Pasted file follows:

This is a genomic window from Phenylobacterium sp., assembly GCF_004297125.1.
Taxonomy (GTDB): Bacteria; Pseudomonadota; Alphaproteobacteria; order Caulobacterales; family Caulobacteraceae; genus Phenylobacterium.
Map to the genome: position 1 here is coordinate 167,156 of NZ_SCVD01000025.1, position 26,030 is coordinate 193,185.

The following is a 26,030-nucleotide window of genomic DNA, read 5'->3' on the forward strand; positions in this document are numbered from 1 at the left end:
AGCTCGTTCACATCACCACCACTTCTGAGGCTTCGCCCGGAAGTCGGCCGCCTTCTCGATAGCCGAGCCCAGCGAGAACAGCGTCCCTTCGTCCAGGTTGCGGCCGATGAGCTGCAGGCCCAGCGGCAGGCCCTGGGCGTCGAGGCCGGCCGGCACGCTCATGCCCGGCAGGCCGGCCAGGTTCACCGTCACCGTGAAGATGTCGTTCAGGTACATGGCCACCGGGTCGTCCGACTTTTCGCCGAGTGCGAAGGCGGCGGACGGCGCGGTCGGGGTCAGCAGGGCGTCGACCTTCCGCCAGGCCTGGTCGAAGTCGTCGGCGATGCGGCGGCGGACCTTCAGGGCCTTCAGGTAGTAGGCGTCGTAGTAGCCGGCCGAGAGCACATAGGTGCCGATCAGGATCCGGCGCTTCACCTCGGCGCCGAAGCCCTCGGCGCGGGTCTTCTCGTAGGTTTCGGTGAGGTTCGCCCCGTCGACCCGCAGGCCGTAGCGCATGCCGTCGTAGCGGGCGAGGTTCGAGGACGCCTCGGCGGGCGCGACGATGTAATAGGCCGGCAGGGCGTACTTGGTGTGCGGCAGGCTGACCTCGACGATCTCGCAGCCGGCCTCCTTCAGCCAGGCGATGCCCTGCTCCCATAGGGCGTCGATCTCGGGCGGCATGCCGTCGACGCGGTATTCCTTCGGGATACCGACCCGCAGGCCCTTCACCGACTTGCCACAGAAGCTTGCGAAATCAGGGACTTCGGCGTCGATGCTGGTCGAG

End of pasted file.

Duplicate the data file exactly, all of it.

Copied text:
This is a genomic window from Phenylobacterium sp., assembly GCF_004297125.1.
Taxonomy (GTDB): Bacteria; Pseudomonadota; Alphaproteobacteria; order Caulobacterales; family Caulobacteraceae; genus Phenylobacterium.
Map to the genome: position 1 here is coordinate 167,156 of NZ_SCVD01000025.1, position 26,030 is coordinate 193,185.

The following is a 26,030-nucleotide window of genomic DNA, read 5'->3' on the forward strand; positions in this document are numbered from 1 at the left end:
AGCTCGTTCACATCACCACCACTTCTGAGGCTTCGCCCGGAAGTCGGCCGCCTTCTCGATAGCCGAGCCCAGCGAGAACAGCGTCCCTTCGTCCAGGTTGCGGCCGATGAGCTGCAGGCCCAGCGGCAGGCCCTGGGCGTCGAGGCCGGCCGGCACGCTCATGCCCGGCAGGCCGGCCAGGTTCACCGTCACCGTGAAGATGTCGTTCAGGTACATGGCCACCGGGTCGTCCGACTTTTCGCCGAGTGCGAAGGCGGCGGACGGCGCGGTCGGGGTCAGCAGGGCGTCGACCTTCCGCCAGGCCTGGTCGAAGTCGTCGGCGATGCGGCGGCGGACCTTCAGGGCCTTCAGGTAGTAGGCGTCGTAGTAGCCGGCCGAGAGCACATAGGTGCCGATCAGGATCCGGCGCTTCACCTCGGCGCCGAAGCCCTCGGCGCGGGTCTTCTCGTAGGTTTCGGTGAGGTTCGCCCCGTCGACCCGCAGGCCGTAGCGCATGCCGTCGTAGCGGGCGAGGTTCGAGGACGCCTCGGCGGGCGCGACGATGTAATAGGCCGGCAGGGCGTACTTGGTGTGCGGCAGGCTGACCTCGACGATCTCGCAGCCGGCCTCCTTCAGCCAGGCGATGCCCTGCTCCCATAGGGCGTCGATCTCGGGCGGCATGCCGTCGACGCGGTATTCCTTCGGGATACCGACCCGCAGGCCCTTCACCGACTTGCCACAGAAGCTTGCGAAATCAGGGACTTCGGCGTCGATGCTGGTCGAG